Authors: Kristina Vilkiene, Assistant Attorney-at-Law in METIDA, Reda Zaboliene, Managing Partner, Attorney-at-Law, Patent Attorney in METIDA
Old animated films continue to live in the memory of the older generation, and many of the animated characters remain popular even today. Such popularity attracts not only film viewers but also marketing specialists, manufacturers of a variety of products, and service providers.
In relation to each old animated film, authors have moral rights not pecuniary in nature. Nevertheless, who are right holders of economic rights including commercial exploitation rights to the animated characters and catch-phrases in the film?
One of the companies has a huge potential for exploiting a copyright to animated films. It is the animation studio set up in the Soviet Union in 1936 under the name ‘Soyuzdetmultfilm’ (in Russian: ‘Союздетмультфильм’). The name was changed to ‘Soyuzmultfilm’ (in Russian: ‘Союзмультфильм’) in 1937.
Since its establishment to 1991, ‘Soyuzmultfilm’ have accumulated in its archive around 1,500 of animated films, which feature around 13,000 characters. According to the animation studio, all rights to the films should be owned by it.
These claims, however, are being challenged by the authors of the films. The maximum, they maintain, what the Animated Film Studio may have is the right to show and rent the animated films, and the rights to use film excerpts for advertising purposes, whereas the right of commercial exploitation of the work or characters pictured there in should be owned by authors because they did not transfer such right to the Animated Film Studio.
According to the Animated Film Studio, it is the holder of all rights to the animated films created during the Soviet era. Its key argument for such determination of the copyright holder is that the authors have created work in question as part of their employment. In other words, the studio argues that the authors have received remuneration for their work and, therefore, now they have no economic rights over it. Furthermore, the Animated Film Studio estimates that exploitation and merchandising of old animated film characters may generate annual income amounting to at least half a million U.S. dollars.
In fact, ‘Soyuzmultfilm’ increasingly often concludes contracts regarding the exploitation of animated characters while bypassing the author’s royalty rights, but the authors increasingly often defend their rights in a court. An ambiguous legal situation as regards the economic rights to the animated characters is disadvantageous for both the right holders and the companies willing to merchandise particular animated film characters for promoting their products or services.
Since 2009, all rights to the Soviet animated films belong to the ‘United Federal Film Collection’. In the sole year of 2011, the company have received 180 million roubles in royalties for animated films of ‘Soyuzmultfilm’, of which only 28 million roubles have been given to the Animated Film Studio. At the end of 2011, the Prime Minister of Russia returned the rights to ‘Soyuzmulfilm’, the former right holder, making it possible to pay royalties to directors, composers, script-writers, and other creators. Licensing the use of images of animated film characters for T-shirts, mugs, books, toys and other articles of merchandise generates the bulk of revenues.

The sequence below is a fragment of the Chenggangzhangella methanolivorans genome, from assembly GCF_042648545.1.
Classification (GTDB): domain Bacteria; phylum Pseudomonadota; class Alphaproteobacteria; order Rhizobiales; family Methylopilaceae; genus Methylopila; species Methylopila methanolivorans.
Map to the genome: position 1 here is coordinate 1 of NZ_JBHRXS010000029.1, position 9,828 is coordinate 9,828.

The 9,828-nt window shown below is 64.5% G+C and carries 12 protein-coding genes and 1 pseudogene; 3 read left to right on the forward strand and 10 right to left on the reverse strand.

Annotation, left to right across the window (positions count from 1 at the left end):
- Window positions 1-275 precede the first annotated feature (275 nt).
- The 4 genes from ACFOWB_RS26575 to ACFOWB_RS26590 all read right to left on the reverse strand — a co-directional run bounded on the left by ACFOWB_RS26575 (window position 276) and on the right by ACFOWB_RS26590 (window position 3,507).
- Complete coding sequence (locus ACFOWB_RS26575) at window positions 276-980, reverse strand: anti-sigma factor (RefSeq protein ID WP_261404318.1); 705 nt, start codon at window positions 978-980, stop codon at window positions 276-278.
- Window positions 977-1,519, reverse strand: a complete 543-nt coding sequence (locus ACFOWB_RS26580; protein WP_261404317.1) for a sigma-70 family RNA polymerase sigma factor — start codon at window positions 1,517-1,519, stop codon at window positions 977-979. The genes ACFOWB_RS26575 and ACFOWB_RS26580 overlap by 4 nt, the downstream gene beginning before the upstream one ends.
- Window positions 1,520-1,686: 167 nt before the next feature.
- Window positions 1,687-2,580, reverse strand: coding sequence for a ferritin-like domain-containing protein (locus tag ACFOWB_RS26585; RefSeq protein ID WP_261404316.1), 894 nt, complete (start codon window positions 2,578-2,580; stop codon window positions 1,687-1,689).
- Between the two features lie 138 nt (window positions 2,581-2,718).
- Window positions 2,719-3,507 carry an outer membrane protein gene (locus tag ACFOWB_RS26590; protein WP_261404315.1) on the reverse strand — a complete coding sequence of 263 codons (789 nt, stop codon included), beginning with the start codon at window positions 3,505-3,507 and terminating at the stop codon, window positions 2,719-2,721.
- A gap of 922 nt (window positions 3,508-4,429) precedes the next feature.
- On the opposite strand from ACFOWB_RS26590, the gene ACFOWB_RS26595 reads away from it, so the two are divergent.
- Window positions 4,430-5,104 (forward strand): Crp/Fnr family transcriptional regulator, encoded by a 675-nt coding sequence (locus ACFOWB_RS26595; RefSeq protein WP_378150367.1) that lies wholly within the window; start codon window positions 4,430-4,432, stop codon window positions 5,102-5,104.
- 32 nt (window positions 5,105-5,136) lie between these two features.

There have been a number of legal battles between the Animated Film Studio, creators and manufacturers over the right to use animated film characters. For example, ‘Soyuzmultfilm’ tried to ban the use of Winnie the Pooh (in Russian: Винни-Пух) for curd snacks. Alleging that a manufacturer have used this character illegally, the studio claimed 415,000 roubles as compensation for damage requiring to pay the royalty of $6,000 and $3,000 for Winnie the Pooh and the Bee from the same film, respectively. The manufacturer declined the claim stating that he did not use characters from animated films. According to the manufacturer, he have concluded contracts with animators of the animated film, who, under a special order, also created the portrait of Winnie the Pooh, which is slightly different from the character appearing in the animated film. As the legal issue regarding the rights to animated characters is being considered by an arbitration court for the first time, its decision may have interesting implications for future legal issues of similar nature.
Companies of other countries also have been engaged in legal battles over exploitation right to animated characters. Recently, the ‘Walt Disney Company’ announced being granted by the heirs all trademark and copyright rights to the Winnie the Pooh, whereas formerly the rights have been split between ‘Disney’ and other American company. The authors of the character have transferred their economic rights to the work to natural persons, to whom the ‘Walt Disney Company’ must pay royalties – more than $200,000 each week – for commercial exploitation of the Winnie the Pooh.
In view of the fact that the bulk of revenues generated by animated film characters is collected from licensed products and services, the holders of economic rights are interested in efficient use of the popularity and notoriety of animated film characters. Exploiting characters in animated productions starring Winnie the Pooh is a highly profitable business for the ‘Walt Disney Company’ generating annual revenues of more than billion U.S. dollars.